Peru's indigenous leader receives Bartolome de las Casas Prize

En reconocimiento a su larga trayectoria en defensa del medio ambiente, y por su contribución al desarrollo humano y sostenible, la líder indígena asháninka peruana, Ruth Buendía, fue distinguida con el Premio Bartolomé de las Casas 2016, que otorga el Gobierno de España.

14:11 | Madrid (Spain), Jul. 5.

By Martin Villena & Daniela Higa

Leader of Peru's Ashaninka indigenous people, Ruth Buendia, was handed over the Bartolome de las Casas Prize from the Government of Spain.

Granted in 2014, the award honors her significant contribution to human and sustainable development, as well as her environmental protection work.

On Tuesday, King Felipe VI of Spain presented the 23rd Bartolome de las Casas Award to Ruth Buendia, for her leadership skills as chairwoman of the Central Ashaninka del Rio Ene (CARE), a local organization that gathers 17 indigenous communities and works to defend the rights of the Ashaninka people in the Ene River Valley.

The jury acknowledged Buendia's efforts to provide access to public health and education services across the communities.

Also, she managed to stop the construction of the Patizipatango hydroelectric dam, which prevented arable lands of 10 communities from being flooded.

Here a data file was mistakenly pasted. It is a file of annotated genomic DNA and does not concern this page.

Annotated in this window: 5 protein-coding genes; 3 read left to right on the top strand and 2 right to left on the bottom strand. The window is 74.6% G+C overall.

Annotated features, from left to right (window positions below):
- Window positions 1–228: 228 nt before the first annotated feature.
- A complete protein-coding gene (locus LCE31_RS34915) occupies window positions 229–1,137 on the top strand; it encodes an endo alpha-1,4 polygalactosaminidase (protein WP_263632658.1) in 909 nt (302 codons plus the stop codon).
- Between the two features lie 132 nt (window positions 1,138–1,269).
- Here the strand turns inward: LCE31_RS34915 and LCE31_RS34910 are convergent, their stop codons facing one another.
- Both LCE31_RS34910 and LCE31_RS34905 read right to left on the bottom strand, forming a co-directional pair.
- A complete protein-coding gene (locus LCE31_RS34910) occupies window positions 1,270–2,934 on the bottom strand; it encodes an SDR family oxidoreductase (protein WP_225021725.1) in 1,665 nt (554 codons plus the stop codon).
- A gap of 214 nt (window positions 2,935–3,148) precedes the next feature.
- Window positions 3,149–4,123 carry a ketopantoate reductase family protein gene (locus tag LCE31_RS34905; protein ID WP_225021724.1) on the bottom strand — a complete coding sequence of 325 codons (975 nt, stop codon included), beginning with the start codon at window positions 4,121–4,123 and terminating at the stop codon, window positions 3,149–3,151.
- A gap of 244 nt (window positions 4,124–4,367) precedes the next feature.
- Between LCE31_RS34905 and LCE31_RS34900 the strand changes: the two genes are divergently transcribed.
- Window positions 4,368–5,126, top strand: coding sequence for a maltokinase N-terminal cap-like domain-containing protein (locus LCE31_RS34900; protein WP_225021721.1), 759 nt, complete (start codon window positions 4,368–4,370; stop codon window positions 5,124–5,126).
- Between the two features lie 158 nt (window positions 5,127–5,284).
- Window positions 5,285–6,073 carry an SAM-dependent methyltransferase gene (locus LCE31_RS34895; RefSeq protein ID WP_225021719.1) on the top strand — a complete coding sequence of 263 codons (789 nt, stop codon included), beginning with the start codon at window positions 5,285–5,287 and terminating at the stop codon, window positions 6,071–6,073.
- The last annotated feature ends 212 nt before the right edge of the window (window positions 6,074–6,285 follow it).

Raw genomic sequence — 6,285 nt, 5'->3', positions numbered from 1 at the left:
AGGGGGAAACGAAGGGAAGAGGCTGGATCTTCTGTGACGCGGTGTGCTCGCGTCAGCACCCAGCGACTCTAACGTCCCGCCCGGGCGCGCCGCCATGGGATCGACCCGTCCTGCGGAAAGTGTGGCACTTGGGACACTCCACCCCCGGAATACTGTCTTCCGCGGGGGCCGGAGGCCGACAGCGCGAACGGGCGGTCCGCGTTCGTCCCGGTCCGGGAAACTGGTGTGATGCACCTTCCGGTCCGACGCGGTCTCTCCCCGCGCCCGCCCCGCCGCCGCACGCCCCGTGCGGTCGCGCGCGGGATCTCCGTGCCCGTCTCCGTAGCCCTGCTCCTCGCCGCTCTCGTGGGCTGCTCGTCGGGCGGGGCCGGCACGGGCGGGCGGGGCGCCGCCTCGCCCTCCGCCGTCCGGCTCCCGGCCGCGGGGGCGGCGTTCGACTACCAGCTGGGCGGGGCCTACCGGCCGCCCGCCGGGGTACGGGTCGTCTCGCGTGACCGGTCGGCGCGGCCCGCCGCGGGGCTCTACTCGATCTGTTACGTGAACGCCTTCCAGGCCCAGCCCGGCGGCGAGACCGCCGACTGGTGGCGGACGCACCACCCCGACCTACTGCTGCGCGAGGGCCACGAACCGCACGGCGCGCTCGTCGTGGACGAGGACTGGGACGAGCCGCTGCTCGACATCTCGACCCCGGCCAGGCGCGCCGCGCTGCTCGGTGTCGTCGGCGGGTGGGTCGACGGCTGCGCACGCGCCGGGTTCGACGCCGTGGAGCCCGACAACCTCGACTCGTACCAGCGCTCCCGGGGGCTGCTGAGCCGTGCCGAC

In 2014, Buendia received the Goldman Environmental Prize, dubbed the Green Nobel Prize, which recognizes individuals for sustained and significant efforts to protect and enhance the natural environment, often at great personal risk.

The Bartolome de las Casas Award was also granted to Colombia's Fundacion Caminos de Identidad —FUCAI (Roads to Identity Foundation) for its constant work strengthening identity and autonomy of indigenous peoples in different fields: education, food sovereignty, family, childhood and youth.

The prize

The Bartolome de las Casas Prize was established in 1991 to recognize outstanding contributions and leadership in promoting rights and values of indigenous peoples.

The award was named after Fray Bartolome de las Casas, as he became noted for his defense of native peoples' rights.

The Spanish monarch was joined by Spain's Foreign Affairs and Cooperation Minister Alfonso Maria Dastis Quecedo, Secretary of State for International Cooperation and for Ibero-America Fernando Garcia Casas, and Peru's Justice and Human Rights Minister Maria Soledad Perez Tello, among others.


Published: 7/5/2017